1. Social influences and peer pressure. Have you ever discovered that you eat more in a social setting? Get-togethers with friends can be a wonderful pastime, but it can also lead to overeating if you’re not careful.

What to do instead of emotional eating: top tips

If you believe that you might have a negative relationship with food, you can get to grips with this using some of the following self-help tips:

  • Keep a food diary. If you write down everything you eat in a day or a week, you’ll be able to track patterns and habits. This way you can make a conscious decision to make healthier choices.
  • Ask yourself – am I really hungry? Is there a chance that you’re simply feeling bored or anxious? Consider your emotions when reaching for that bag of chips or chocolate bar. Then, try distracting yourself by going for a walk or drinking a glass of water. If the urge to eat passes the chances are high that you were never hungry in the first place.
  • Ask for help. Admitting you have a challenge to overcome and seeking out support is a good way to start your healing journey. Let your friends and family know that you’re trying to make a conscious effort to stop emotional eating and they provide you with the support you need.
  • Set yourself goals. You can start off with small milestones first. Keep track of your accomplishments and celebrate these.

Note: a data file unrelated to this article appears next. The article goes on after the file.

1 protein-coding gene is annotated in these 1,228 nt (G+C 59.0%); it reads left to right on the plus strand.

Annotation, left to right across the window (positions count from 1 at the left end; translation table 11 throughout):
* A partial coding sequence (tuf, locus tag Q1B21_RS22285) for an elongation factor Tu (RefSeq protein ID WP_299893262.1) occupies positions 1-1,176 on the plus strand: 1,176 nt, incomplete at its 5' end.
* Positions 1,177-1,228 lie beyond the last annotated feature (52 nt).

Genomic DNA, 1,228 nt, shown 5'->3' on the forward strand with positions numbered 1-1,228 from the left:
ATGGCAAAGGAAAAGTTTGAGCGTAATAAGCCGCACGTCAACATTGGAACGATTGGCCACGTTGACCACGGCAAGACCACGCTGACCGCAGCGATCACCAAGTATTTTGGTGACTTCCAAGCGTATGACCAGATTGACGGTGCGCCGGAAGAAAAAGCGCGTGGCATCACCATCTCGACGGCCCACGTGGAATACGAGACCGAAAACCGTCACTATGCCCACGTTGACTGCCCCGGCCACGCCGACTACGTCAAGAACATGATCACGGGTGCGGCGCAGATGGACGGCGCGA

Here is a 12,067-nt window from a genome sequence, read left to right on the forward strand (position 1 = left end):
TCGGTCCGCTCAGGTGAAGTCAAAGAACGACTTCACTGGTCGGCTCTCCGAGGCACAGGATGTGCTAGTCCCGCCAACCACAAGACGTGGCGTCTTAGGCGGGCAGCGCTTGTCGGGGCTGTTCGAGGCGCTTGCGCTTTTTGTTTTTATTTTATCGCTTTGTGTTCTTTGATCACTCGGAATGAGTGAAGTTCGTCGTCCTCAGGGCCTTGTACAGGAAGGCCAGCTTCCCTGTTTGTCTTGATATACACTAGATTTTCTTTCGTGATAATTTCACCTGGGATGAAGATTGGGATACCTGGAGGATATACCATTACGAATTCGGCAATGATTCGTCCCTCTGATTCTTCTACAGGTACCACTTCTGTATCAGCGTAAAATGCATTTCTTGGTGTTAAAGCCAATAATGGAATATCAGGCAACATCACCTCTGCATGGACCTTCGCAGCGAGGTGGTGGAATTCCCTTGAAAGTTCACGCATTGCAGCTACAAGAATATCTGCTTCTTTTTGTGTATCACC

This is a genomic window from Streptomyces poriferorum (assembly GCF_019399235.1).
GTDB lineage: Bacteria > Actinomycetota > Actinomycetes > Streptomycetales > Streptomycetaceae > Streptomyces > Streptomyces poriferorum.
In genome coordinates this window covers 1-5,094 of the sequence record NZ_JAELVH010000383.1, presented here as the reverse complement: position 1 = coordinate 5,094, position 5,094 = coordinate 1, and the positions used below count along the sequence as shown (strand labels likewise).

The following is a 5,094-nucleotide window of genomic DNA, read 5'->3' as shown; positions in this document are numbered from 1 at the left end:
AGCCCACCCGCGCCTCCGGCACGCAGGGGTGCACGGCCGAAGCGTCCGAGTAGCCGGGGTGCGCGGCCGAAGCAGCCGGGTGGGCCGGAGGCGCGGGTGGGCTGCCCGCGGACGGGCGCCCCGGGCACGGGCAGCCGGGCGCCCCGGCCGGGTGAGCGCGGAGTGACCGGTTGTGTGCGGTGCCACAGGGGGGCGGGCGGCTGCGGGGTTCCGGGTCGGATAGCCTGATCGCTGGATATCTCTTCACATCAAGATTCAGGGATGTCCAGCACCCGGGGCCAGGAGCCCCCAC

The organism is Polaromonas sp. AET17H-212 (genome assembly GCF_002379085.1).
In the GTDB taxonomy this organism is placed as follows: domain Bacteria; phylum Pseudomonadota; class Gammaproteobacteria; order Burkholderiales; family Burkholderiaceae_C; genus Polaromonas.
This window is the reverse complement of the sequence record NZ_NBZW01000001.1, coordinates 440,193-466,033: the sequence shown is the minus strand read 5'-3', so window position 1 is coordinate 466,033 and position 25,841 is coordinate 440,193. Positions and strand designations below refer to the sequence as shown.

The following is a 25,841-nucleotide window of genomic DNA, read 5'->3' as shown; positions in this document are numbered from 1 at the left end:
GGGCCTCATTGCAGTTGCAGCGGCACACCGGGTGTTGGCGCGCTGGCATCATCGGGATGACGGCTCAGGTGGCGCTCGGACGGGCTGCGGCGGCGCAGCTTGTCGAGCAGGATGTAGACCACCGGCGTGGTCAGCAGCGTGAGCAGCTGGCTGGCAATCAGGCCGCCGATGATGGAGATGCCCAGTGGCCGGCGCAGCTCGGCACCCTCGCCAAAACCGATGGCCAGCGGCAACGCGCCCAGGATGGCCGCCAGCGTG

• Remove temptation. Avoid buying unhealthy foods. This way you can’t grab it when you’re feeling overwhelmed with emotions. Choose healthy snacks, like fruit, seeds or nuts when you’re shopping.
  • Choose a healthy alternative. You can still snack between meals but choose the healthy alternative. Instead of sugar, opt for a piece of fruit and instead of salty crisps, try a stick of lean biltong.

Start to exercise. Remember that a workout will produce endorphins that will help you relax and calm down.

Keep yourself protected with health insurance

Bloom recommends living a healthy lifestyle and this means eating a balanced diet. Healthy eating keeps your body and mind in good condition. Not only does it mean your risk of disease or infection is reduced, but it also means your mental state is in a better place for dealing with life’s stressors. Be prepared for health concerns and get the right medical care you need with an affordable health insurance plan. Contact our team for affordable health insurance quotes.